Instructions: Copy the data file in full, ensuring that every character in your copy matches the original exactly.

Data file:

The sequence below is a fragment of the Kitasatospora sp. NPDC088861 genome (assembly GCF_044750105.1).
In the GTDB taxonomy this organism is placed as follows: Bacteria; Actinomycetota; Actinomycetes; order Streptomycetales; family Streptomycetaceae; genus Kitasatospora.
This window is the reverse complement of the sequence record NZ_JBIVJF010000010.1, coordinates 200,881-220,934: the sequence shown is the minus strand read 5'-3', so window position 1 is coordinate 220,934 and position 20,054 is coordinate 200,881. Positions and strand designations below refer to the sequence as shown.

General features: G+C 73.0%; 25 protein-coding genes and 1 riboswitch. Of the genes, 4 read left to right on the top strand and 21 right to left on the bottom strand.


The sequence below is a fragment of the Kitasatospora sp. NPDC088861 genome (assembly GCF_044750105.1).
In the GTDB taxonomy this organism is placed as follows: Bacteria; Actinomycetota; Actinomycetes; order Streptomycetales; family Streptomycetaceae; genus Kitasatospora.
This window is the reverse complement of the sequence record NZ_JBIVJF010000010.1, coordinates 200,881-220,934: the sequence shown is the minus strand read 5'-3', so window position 1 is coordinate 220,934 and position 20,054 is coordinate 200,881. Positions and strand designations below refer to the sequence as shown.

General features: G+C 73.0%; 25 protein-coding genes and 1 riboswitch. Of the genes, 4 read left to right on the top strand and 21 right to left on the bottom strand.